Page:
Prophylactic oophorectomy (o-of-uh-REK-tuh-me) significantly reduces your odds of developing breast cancer and ovarian cancer if you're at high risk. Weigh the pros and cons of this cancer-prevention option.

By Mayo Clinic Staff

Women with BRCA1 or BRCA2 gene mutations have a significantly increased risk of developing breast cancer and ovarian cancer. Several options are available for reducing the risk of cancer in these women.

One option is preventive (prophylactic) bilateral oophorectomy — the surgical removal of the ovaries. Although removing your ovaries is usually performed to reduce the risk of ovarian cancer, oophorectomy can also reduce the risk of breast cancer.

In an oophorectomy, a surgeon removes both your ovaries — the almond-shaped organs on each side of your uterus. Your ovaries contain eggs and secrete the hormones that control your reproductive cycle.

Removing your ovaries greatly reduces the amount of the hormones estrogen and progesterone circulating in your body. This surgery can halt or slow breast cancers that need these hormones to grow.

Women with BRCA gene mutations usually also have their fallopian tubes removed at the same time (salpingo-oophorectomy) since they have an increased risk of fallopian tube cancer as well.

Prophylactic oophorectomy is usually reserved for women with a significantly increased risk of breast cancer and ovarian cancer due to an inherited mutation in the BRCA1 or BRCA2 gene — two genes linked to breast cancer, ovarian cancer and other cancers. Women who have inherited mutations and have completed childbearing are the best candidates for this surgery.

Prophylactic oophorectomy may also be recommended if you have a strong family history of breast cancer and ovarian cancer but no known genetic alteration. It might also be recommended if you have a strong likelihood of carrying the gene mutation based on your family history but choose not to proceed with genetic testing.

If you have a BRCA mutation, a prophylactic oophorectomy can reduce your:

  • Breast cancer risk by up to 50 percent in premenopausal women. As an example, if a woman with a high risk of breast cancer had a 60 percent chance of being diagnosed with breast cancer at some point in her lifetime, bilateral oophorectomy could reduce her risk to 30 percent.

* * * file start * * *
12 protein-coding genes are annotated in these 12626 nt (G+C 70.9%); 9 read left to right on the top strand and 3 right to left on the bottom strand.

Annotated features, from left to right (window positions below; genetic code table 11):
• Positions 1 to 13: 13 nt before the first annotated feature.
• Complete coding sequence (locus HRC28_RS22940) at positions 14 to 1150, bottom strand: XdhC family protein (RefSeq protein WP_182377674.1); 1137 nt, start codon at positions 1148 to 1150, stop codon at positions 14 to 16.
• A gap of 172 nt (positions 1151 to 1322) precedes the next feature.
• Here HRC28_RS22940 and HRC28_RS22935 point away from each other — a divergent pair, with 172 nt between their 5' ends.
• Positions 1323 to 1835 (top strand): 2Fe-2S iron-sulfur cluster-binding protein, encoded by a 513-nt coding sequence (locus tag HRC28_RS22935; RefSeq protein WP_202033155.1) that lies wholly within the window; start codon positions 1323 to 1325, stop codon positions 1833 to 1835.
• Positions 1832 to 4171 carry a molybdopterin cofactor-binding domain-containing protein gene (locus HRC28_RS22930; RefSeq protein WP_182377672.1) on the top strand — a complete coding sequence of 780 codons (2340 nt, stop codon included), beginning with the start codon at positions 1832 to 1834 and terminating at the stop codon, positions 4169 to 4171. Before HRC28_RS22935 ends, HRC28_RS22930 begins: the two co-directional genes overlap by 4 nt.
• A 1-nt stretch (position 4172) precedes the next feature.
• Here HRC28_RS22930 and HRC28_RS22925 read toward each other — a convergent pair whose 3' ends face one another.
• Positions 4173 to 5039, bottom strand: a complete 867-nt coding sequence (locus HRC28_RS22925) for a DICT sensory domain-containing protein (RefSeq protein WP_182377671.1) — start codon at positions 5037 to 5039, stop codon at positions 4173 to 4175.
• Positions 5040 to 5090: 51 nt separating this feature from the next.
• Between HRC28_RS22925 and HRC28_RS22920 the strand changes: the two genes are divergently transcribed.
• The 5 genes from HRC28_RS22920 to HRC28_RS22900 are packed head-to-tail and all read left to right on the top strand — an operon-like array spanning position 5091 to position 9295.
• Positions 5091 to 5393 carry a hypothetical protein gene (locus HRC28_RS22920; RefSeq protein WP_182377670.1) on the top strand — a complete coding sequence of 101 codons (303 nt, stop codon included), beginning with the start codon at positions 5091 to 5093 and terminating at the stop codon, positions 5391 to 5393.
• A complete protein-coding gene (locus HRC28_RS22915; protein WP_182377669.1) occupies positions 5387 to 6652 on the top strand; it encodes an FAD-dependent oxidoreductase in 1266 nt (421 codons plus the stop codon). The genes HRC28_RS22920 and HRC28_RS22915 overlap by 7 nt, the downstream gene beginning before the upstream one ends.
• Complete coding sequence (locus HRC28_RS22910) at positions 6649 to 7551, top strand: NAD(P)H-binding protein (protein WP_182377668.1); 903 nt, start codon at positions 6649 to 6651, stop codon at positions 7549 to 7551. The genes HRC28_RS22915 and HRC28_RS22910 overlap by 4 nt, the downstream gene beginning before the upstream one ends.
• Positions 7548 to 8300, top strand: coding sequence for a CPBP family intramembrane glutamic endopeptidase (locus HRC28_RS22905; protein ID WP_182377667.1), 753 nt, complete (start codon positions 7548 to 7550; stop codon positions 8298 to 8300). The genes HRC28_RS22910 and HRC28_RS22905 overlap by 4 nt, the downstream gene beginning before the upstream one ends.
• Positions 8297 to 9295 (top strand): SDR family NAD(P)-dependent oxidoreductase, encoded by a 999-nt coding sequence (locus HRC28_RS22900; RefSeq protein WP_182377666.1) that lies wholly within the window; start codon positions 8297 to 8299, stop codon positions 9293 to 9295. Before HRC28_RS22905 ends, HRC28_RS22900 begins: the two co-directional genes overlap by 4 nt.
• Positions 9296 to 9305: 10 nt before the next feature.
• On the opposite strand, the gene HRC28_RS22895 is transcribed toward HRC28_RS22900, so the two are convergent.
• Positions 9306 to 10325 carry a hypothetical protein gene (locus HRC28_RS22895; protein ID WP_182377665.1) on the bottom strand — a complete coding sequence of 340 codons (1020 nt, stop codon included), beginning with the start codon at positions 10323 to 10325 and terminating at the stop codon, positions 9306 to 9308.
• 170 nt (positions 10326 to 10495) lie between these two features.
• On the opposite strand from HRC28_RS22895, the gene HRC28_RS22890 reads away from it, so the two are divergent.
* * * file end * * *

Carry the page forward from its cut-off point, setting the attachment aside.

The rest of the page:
Put another way, for every 100 women just like her, 60 could be expected to be diagnosed with breast cancer without oophorectomy. And 30 would be expected to be diagnosed with breast cancer after oophorectomy.

  • Ovarian cancer risk by 80 to 90 percent. As an example, if a woman with a high risk of ovarian cancer had a 30 percent chance of being diagnosed with ovarian cancer at some point in her lifetime, oophorectomy could reduce her risk to 6 percent, assuming an 80 percent risk reduction.

    Put another way, for every 100 women just like her, 30 could be expected to be diagnosed with ovarian cancer without oophorectomy. And six would be expected to be diagnosed with ovarian cancer after oophorectomy.

In studies, the risk of breast cancer and ovarian cancer varies. And your individual risk of breast cancer and ovarian cancer varies depending on many factors, including your family history, your lifestyle choices and other strategies you're using to reduce your risk of cancer. For some women, oophorectomy may offer great reduction in risk. For other women, the risks of surgery and the potential side effects may not be worth the reduction in cancer risk.

Oophorectomy is a generally safe procedure that carries a small risk of complications, including infection, intestinal blockage and injury to internal organs. The risk of complications depends on how the procedure is performed.